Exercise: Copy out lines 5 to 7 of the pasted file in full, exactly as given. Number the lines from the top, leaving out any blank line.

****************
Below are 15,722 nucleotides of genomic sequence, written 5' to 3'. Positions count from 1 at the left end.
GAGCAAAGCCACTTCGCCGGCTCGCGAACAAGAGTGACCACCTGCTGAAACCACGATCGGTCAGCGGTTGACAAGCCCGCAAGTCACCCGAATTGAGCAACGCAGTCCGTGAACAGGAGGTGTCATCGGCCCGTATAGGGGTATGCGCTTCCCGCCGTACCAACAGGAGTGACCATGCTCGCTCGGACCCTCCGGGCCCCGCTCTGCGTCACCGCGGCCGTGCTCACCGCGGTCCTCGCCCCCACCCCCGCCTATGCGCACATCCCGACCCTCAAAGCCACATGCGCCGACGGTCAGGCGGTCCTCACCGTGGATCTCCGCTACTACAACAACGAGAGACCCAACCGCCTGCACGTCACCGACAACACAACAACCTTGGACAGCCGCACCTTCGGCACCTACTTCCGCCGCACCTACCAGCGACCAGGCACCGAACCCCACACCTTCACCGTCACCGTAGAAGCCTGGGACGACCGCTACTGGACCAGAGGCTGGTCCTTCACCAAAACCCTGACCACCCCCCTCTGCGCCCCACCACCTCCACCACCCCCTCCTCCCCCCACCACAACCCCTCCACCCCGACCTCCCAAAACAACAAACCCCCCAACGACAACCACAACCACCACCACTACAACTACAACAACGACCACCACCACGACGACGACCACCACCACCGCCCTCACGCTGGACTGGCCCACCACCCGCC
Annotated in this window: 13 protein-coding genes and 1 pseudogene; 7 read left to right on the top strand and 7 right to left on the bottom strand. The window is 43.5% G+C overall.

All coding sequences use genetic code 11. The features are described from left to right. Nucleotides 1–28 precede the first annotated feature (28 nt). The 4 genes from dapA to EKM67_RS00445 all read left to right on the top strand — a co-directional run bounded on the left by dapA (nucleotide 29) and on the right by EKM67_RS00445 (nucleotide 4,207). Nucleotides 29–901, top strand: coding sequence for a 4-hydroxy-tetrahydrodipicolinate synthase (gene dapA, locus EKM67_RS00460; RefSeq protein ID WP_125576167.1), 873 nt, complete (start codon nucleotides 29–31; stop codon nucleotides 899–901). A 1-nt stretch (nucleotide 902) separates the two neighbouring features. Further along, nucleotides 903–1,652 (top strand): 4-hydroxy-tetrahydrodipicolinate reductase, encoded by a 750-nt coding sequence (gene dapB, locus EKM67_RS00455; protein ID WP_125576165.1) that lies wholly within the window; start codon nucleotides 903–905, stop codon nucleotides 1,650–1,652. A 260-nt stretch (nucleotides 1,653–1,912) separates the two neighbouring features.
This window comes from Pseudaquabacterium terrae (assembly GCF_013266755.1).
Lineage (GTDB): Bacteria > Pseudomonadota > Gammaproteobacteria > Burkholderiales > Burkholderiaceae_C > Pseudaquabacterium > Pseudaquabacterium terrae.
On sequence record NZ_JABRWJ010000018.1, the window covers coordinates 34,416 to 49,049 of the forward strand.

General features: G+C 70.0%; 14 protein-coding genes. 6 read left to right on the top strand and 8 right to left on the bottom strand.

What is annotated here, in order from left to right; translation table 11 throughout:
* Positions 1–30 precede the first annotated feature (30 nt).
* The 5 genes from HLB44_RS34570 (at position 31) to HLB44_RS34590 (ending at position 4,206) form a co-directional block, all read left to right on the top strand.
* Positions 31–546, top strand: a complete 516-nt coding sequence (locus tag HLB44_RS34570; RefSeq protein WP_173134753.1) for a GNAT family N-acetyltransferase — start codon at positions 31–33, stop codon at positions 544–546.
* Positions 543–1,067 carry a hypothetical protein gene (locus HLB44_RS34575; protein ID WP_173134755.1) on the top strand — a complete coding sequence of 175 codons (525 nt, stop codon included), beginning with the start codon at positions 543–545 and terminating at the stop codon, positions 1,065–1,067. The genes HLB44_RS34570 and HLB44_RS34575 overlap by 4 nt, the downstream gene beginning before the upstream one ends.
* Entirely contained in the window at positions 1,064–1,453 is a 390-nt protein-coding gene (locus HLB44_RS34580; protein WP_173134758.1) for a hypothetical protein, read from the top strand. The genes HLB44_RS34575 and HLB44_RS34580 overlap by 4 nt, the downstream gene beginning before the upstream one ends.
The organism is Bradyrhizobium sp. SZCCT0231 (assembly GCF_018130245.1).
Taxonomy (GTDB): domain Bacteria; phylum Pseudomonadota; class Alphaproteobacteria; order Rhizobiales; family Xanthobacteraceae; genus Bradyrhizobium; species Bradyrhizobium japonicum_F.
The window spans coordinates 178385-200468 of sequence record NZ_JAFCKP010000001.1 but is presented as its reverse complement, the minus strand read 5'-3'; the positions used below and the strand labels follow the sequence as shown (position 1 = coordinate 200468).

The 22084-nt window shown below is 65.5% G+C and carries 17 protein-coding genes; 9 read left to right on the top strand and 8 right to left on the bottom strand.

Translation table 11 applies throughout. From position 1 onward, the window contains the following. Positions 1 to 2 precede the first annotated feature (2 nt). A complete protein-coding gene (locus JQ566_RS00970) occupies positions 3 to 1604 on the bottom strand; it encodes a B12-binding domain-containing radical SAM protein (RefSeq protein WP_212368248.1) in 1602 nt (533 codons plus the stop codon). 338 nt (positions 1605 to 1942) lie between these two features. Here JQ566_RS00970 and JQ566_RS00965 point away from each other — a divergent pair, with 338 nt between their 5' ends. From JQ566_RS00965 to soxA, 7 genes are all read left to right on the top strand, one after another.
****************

This window comes from Pseudaquabacterium terrae (assembly GCF_013266755.1).
Lineage (GTDB): Bacteria > Pseudomonadota > Gammaproteobacteria > Burkholderiales > Burkholderiaceae_C > Pseudaquabacterium > Pseudaquabacterium terrae.
On sequence record NZ_JABRWJ010000018.1, the window covers coordinates 34,416 to 49,049 of the forward strand.